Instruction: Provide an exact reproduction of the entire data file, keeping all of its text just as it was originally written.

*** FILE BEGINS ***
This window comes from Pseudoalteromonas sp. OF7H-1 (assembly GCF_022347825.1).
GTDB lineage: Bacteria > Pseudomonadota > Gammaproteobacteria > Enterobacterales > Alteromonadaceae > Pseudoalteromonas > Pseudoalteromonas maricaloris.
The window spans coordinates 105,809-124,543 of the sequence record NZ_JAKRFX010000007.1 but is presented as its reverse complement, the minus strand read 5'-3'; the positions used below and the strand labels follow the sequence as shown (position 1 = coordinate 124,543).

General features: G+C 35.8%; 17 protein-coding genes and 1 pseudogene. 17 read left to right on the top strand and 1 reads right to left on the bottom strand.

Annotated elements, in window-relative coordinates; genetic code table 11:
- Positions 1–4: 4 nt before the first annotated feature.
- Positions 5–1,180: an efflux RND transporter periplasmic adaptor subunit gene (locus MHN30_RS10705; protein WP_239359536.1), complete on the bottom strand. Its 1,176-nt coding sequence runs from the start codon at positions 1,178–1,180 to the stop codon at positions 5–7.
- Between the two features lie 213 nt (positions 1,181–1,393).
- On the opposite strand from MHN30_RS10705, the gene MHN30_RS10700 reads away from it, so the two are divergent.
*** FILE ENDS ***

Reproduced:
This window comes from Pseudoalteromonas sp. OF7H-1 (assembly GCF_022347825.1).
GTDB lineage: Bacteria > Pseudomonadota > Gammaproteobacteria > Enterobacterales > Alteromonadaceae > Pseudoalteromonas > Pseudoalteromonas maricaloris.
The window spans coordinates 105,809-124,543 of the sequence record NZ_JAKRFX010000007.1 but is presented as its reverse complement, the minus strand read 5'-3'; the positions used below and the strand labels follow the sequence as shown (position 1 = coordinate 124,543).

General features: G+C 35.8%; 17 protein-coding genes and 1 pseudogene. 17 read left to right on the top strand and 1 reads right to left on the bottom strand.

Annotated elements, in window-relative coordinates; genetic code table 11:
- Positions 1–4: 4 nt before the first annotated feature.
- Positions 5–1,180: an efflux RND transporter periplasmic adaptor subunit gene (locus MHN30_RS10705; protein WP_239359536.1), complete on the bottom strand. Its 1,176-nt coding sequence runs from the start codon at positions 1,178–1,180 to the stop codon at positions 5–7.
- Between the two features lie 213 nt (positions 1,181–1,393).
- On the opposite strand from MHN30_RS10705, the gene MHN30_RS10700 reads away from it, so the two are divergent.